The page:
This is only Conrad Celebrity's opening strategy for introducing the band. Knowing how competitive the market is, they've further outlined a five-part campaign spread over six months to draw attention to the band. Even then, there is no guarantee that they will succeed. If they manage to create a favorable image, and garner a favorable response from the media, they stand to keep their clients and possibly gain other emerging groups as well. And if they fail, they have to go back to the drawing board and analyze their press campaigns to try to find out what went wrong.
So whether it's a product, band, comedian, actor or actress, public relations workers go to great lengths to create an image that will sell their client or product to the public.
Many Different Applications
Now you can better understand how public relations are used as a multipurpose tool. Within a large company it can be used to strengthen the communication lines between management and employees. In a nonprofit organization, public relations help bring the organization's goals and objectives before the public. If it's a corporation selling a product, public relations techniques are used as auxiliary selling tools. And governments-federal, state, and local-use public relations to acquaint the public with new programs, laws and issues. That's only a brief sampling of public relations in action.
As you can see, public relations is a large field whose techniques, strategies and applications can be used to benefit many different types of organizations. Later on, we'll go into more detail about some of the exciting public relations fields you might want to explore.
What It Is Not
The first mistake people make is thinking advertising and public relations are the same thing. While public relations and advertising programs are often closely related, their goals are different. Typically, advertising has a more pressing sales objective. Advertisers pay a great deal of money for space and time. It can cost an advertiser thousands of dollars for a single page in a magazine or newspaper. Depending upon the type of magazine, its audience and popularity, the cost of advertising space can vary considerably. It's quite common to pay as much as $30,000 for a single color page.
And that's considered a meager sum compared to what television time costs. A 15-second TV ad delivered in prime time can cost a lot more. Since advertising time and space are so expensive, companies try to get their messages across in the most effective and penetrating ways possible. For that brief period-as long as it takes 15 or 30 seconds to race by or the time it takes to scan a full- or half-page ad in a magazine-the advertiser has the challenging job of capturing the consumers and holding their attention. If a considerable number of potential customers are not reached, time and money are wasted.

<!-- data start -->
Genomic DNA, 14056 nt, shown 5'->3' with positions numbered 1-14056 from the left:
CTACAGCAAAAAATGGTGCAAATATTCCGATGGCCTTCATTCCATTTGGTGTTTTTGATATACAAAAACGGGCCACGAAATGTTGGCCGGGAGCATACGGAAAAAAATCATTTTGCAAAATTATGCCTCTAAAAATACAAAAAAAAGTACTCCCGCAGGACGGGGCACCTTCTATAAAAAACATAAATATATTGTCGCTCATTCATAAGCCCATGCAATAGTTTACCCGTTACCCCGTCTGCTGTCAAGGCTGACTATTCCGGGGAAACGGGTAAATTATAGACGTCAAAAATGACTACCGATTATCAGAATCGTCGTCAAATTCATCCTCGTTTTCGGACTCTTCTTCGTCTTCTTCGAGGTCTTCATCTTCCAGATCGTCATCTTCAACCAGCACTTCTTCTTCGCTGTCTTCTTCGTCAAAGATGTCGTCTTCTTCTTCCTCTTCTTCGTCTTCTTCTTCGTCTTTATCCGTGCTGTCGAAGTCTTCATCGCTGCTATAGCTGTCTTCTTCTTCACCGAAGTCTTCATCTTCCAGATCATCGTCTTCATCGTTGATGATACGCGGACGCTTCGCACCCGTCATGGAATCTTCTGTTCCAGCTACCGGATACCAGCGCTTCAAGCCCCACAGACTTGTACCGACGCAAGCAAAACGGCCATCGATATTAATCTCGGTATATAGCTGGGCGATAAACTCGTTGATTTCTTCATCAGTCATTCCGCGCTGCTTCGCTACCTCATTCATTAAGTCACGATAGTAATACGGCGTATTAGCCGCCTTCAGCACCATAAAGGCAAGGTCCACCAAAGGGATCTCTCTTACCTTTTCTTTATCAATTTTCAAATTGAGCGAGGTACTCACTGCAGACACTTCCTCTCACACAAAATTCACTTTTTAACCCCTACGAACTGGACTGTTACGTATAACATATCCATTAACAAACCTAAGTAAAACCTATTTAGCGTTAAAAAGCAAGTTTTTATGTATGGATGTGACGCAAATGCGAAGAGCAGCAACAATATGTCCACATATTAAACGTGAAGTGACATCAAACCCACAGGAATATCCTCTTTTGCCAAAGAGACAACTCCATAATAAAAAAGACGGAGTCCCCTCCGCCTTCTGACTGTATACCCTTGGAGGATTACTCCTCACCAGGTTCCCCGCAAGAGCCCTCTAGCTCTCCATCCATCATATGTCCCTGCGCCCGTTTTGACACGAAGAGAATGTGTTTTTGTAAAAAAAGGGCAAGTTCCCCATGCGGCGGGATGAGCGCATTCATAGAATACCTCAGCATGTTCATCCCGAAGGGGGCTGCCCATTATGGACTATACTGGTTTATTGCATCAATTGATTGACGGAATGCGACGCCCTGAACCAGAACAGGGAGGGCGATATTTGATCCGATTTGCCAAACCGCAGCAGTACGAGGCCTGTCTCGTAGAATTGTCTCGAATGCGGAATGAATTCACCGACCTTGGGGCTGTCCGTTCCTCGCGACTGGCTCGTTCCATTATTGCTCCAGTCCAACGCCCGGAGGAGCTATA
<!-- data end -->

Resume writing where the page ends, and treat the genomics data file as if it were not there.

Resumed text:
They're not restricted to seconds and outrageous prices for advertising time and space. Their goal is to make a lasting impact, to hold a listener's or reader's attention for a longer time period.
Yet within many large companies, advertising and public relations departments work closely in formulating sales strategies. Between the two departments, they develop strategies that cover the near and long term. The techniques used by the two departments, although different in approach, complement each other nicely.
After all, their ultimate goals are the same.
On the other hand, a company that has developed a tasteless and misleading advertising program is not going to enjoy favorable public relations. The public relations department is placed in the embarrassing position of defending allegations from consumers and manufacturers, not to mention legal hassles. However, if a company's advertising is professional, honest and tasteful, it is safe to conclude that the company will also enjoy excellent public relations.
Another common stereotype is thinking public relations workers spend their time wining and dining clients, shaking hands and being pleasant. If that's all public relations work consisted of, public relations firms and large companies could save an enormous amount of money in salaries to speech writers and account executives, and purchase smiling, handshaking robots to do the job instead. Being pleasant, taking clients out to dinner and arranging parties is certainly a part of a public relations worker's job. But it only amounts to a fractional part of the job. There will be a great deal more on this topic when we describe the many different skills used by PR representatives.
By now you should have a better idea of what public relations work is all about. At its best, it can be compared to a free-flowing stream where ideas and information pass unimpeded from one source to another. If it's internal public relations, information flows from management to employees, allowing greater understanding and cooperation. If it's external public relations, in formation flows from the organization to the public, achieving a desired or planned goal.
As we mentioned earlier, instant communication is no longer difficult to achieve. Within moments, you can talk to the farthest point on the globe. Yet a century ago, the communication process took a great deal longer. At that time the world wasn't encircled by a sophisticated communication web connecting every town and city on the globe.
Today, efficient and direct communication is essential. Not only do governments need and depend upon public relations, but so do organizations of every kind, from the small, growing business to the multinational conglomerate. Once you can appreciate how important public relations is in our modern world, you'll understand why words like influence, persuade, convince and attention all fit into a global definition of what public relations is all about. We've only touched the surface. Now let's take a look at some of the key public relations functions.